We took a class that featured local delicacies, garden to table. We learned how the French make bread. We watched a baker assemble a tart that reminded us that those who master dough could build anything – a sailboat or a skyscraper. The baker masters shape, line and form like any good sculptor. French bakers are also are experts on locally grown fruits and vegetables, which they incorporate into dishes by season. When they create a sweet breakfast tart, it’s a master class in color, as they layer paper thin slices of golden apples, strawberries and blueberries dredged in glittery sugar in a Rococo design of a classic seashell. When it is baked, it emerges from the oven, a puff pastry worthy of Neptune’s feast. To Americans, it’s a pastry, to the French, it’s four hundred years of perfecting the art of breakfast.
The French also know how to café. They gather at wicker tables and chairs under a red awning and drink homemade wine, while they tear at a fresh loaf of bread which they eat with a sliver of soft cheese. As temporary Parisians, we are reminded that the simple ingredients make the best dishes and it’s the company you keep that makes it all taste new, like you are eating it for the first time.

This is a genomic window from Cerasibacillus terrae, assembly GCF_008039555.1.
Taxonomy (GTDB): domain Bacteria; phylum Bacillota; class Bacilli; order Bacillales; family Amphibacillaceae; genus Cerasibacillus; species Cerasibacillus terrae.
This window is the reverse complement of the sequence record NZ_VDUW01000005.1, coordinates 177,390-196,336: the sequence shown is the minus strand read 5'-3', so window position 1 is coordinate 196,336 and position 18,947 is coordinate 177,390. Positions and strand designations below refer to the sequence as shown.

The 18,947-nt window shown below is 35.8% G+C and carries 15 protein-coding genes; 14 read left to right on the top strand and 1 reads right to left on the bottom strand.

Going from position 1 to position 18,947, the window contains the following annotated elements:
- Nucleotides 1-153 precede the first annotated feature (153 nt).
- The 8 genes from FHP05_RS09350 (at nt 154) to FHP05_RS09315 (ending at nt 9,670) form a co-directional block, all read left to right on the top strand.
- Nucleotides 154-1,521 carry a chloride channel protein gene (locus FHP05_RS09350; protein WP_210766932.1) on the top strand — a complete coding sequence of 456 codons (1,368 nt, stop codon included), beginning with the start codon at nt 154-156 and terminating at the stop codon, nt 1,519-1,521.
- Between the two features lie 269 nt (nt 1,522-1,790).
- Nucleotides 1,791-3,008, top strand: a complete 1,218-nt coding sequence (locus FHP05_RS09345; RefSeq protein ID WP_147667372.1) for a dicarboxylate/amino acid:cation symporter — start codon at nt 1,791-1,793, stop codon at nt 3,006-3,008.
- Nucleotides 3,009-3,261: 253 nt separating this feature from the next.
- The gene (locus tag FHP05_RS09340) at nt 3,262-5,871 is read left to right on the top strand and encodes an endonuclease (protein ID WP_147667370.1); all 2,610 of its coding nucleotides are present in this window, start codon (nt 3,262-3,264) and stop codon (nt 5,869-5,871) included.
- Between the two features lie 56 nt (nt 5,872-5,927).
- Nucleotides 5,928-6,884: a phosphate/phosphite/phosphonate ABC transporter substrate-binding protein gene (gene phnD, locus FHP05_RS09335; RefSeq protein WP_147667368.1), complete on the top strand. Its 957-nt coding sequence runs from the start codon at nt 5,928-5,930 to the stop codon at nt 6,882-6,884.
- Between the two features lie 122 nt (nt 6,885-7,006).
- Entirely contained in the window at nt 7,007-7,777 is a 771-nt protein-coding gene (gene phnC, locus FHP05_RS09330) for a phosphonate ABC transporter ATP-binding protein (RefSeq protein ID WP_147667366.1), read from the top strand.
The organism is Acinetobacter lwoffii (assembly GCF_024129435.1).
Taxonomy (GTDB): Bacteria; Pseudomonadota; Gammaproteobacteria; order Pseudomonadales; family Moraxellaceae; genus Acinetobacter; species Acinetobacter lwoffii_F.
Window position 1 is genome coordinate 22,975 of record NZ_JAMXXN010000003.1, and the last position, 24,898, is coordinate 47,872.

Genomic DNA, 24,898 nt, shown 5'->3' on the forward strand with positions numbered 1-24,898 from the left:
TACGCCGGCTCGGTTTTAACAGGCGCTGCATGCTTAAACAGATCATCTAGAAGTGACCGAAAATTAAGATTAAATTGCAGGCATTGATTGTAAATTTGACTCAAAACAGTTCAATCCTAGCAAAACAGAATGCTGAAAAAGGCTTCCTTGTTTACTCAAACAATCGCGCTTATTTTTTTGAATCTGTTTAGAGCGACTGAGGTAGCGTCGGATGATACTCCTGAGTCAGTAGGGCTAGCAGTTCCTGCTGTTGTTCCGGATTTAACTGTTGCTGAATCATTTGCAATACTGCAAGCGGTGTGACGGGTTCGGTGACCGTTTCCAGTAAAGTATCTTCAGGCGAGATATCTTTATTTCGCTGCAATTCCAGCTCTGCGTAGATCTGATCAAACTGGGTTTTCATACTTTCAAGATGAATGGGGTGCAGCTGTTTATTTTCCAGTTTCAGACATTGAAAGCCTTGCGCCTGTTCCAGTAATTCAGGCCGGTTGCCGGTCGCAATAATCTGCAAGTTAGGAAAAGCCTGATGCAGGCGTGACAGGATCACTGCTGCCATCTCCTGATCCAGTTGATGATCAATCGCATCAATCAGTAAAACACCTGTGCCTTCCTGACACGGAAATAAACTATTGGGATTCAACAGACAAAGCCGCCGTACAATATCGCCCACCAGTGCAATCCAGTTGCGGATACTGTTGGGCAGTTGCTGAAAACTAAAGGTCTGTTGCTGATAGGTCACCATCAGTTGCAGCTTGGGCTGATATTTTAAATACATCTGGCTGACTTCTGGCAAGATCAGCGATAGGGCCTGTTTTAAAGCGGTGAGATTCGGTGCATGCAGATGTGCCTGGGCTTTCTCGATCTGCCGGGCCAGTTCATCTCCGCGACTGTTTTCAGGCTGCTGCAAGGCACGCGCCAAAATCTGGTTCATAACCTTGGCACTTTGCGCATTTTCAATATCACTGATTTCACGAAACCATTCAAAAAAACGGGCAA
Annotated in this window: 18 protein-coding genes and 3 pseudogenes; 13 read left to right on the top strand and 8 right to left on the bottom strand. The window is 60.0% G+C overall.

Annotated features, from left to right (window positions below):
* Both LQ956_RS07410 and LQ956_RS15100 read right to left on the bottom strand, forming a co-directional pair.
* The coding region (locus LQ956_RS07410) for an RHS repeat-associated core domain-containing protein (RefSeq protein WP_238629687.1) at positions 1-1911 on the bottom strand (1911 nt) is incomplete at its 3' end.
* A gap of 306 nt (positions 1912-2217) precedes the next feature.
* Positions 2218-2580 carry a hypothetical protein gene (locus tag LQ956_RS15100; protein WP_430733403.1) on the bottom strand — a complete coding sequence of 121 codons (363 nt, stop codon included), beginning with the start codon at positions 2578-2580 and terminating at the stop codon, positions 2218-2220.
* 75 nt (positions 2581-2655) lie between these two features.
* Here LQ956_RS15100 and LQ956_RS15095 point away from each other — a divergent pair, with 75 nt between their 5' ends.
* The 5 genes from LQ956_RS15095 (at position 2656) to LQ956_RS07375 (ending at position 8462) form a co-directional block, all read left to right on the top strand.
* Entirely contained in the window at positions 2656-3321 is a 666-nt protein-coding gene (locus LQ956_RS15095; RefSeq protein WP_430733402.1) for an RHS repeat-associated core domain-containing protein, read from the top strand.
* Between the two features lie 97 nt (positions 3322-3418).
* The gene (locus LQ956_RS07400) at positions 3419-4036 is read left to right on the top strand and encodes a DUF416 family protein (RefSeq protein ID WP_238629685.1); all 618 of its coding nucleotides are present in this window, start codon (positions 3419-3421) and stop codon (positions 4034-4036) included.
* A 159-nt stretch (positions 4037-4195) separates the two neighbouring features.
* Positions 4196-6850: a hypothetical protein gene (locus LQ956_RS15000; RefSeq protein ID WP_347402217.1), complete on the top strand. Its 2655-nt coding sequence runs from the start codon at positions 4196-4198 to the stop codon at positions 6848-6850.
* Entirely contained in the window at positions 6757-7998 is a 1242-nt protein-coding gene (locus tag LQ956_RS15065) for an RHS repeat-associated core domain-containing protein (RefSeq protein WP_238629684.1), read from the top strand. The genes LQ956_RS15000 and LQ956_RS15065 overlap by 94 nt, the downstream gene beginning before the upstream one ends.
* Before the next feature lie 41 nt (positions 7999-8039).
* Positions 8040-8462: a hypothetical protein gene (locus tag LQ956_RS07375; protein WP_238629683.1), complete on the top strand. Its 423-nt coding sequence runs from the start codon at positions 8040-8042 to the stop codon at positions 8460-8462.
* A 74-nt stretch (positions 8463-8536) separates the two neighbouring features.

Cream, butter, sugar, splashes of vinegar and hearty table wine are ingredients found in their sauces. Salt and pepper become grace notes- they do their job without the diner knowing they are there. Fresh herbs are final touches, except when whipped through eggs and folded into omelettes. It’s as though France made a culinary neighborhood in the midst of her European friends. France takes the perfumed grapes of Italy, the sweet almonds of Spain, the caramelized root vegetables of Portugal and the fluffy spaetzle of Germany and does the ingredients up their way, the only way: the French way.
Paris est delicieux!